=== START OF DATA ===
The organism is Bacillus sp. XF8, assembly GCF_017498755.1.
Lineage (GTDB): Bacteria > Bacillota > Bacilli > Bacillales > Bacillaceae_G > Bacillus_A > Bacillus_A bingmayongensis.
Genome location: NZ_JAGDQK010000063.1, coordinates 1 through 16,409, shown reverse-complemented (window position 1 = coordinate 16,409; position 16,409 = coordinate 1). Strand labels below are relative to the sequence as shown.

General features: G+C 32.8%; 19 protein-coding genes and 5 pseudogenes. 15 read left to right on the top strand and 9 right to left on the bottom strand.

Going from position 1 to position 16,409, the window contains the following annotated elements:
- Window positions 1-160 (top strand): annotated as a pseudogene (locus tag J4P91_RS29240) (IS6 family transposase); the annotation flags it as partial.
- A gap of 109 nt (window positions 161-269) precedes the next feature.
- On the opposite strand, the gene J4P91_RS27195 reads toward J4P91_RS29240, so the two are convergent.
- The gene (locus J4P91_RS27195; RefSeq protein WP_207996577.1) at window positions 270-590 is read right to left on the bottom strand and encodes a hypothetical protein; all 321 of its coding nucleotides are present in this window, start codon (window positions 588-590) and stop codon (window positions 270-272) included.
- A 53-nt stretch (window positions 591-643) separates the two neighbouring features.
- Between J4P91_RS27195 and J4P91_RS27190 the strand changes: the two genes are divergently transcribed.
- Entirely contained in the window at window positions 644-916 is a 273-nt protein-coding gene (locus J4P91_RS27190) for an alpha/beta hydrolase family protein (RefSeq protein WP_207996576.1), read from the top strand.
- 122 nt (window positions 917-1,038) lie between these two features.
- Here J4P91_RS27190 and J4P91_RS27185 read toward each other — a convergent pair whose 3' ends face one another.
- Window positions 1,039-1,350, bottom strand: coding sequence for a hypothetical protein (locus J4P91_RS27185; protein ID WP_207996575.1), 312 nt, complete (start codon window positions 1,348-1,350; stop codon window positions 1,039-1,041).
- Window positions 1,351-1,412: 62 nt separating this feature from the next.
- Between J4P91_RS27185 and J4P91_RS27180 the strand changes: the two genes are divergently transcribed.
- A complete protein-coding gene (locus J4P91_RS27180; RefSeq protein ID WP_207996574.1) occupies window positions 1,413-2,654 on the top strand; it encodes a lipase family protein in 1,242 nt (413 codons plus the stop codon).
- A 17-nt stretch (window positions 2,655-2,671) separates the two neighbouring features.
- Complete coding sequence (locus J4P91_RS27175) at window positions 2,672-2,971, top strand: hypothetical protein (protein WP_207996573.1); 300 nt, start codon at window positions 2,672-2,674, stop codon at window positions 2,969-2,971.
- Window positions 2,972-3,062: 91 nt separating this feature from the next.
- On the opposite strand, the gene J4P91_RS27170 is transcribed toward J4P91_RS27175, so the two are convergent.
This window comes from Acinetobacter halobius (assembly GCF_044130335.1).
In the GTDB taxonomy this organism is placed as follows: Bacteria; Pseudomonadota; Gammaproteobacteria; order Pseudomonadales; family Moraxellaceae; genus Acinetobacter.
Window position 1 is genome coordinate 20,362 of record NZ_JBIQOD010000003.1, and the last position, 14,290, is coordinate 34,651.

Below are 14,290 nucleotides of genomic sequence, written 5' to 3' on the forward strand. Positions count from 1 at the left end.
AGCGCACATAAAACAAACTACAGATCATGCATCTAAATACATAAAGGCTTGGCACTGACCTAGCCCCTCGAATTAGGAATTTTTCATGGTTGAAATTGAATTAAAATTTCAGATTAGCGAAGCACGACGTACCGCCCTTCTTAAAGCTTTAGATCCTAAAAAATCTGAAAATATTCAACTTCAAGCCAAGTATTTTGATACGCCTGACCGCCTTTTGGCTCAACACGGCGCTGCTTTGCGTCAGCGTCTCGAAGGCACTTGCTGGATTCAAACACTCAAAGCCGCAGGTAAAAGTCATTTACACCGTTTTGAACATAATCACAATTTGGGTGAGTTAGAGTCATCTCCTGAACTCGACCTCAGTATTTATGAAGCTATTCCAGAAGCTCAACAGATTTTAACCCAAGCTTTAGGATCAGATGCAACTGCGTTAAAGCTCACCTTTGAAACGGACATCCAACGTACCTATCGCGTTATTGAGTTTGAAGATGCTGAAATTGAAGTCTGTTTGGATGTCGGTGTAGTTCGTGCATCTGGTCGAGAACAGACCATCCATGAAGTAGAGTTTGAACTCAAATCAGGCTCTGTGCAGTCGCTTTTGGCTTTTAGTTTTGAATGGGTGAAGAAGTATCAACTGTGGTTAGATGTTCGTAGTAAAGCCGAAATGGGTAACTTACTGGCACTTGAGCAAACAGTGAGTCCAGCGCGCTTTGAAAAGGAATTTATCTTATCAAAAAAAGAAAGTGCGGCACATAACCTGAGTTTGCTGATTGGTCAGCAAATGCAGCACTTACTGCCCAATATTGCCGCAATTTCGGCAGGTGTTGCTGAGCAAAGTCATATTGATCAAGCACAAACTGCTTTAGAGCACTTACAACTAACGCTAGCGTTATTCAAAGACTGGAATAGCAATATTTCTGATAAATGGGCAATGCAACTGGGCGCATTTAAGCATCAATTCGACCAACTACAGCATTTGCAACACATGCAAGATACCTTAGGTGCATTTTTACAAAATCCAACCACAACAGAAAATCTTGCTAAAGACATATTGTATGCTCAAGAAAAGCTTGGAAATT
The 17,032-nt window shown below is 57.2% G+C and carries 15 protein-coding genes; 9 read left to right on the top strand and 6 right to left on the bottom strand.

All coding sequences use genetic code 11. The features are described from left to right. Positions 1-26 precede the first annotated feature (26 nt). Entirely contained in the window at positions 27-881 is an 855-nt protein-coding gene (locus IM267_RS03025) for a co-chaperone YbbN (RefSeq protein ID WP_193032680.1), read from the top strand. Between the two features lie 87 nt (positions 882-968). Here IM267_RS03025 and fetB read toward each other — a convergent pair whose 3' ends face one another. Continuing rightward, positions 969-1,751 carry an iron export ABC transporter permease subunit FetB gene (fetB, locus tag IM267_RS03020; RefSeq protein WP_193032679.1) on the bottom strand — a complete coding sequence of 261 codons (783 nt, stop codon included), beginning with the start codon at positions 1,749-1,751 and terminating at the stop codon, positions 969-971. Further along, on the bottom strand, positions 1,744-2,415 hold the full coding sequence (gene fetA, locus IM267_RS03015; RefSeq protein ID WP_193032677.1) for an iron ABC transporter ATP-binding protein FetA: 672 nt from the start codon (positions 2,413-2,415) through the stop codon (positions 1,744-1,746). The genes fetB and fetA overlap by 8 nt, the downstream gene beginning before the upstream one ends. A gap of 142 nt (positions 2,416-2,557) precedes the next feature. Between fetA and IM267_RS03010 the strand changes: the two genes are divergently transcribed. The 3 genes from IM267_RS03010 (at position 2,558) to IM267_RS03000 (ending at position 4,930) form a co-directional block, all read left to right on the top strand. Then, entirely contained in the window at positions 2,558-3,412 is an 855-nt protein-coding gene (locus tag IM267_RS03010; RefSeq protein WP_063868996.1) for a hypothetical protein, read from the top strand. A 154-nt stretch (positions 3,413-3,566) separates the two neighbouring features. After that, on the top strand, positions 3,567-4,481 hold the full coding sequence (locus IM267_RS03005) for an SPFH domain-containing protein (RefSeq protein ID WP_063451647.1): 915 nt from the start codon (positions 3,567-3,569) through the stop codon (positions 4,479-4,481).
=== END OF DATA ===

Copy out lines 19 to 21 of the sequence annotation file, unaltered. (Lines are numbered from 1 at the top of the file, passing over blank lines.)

- A 17-nt stretch (window positions 2,655-2,671) separates the two neighbouring features.
- Complete coding sequence (locus J4P91_RS27175) at window positions 2,672-2,971, top strand: hypothetical protein (protein WP_207996573.1); 300 nt, start codon at window positions 2,672-2,674, stop codon at window positions 2,969-2,971.
- Window positions 2,972-3,062: 91 nt separating this feature from the next.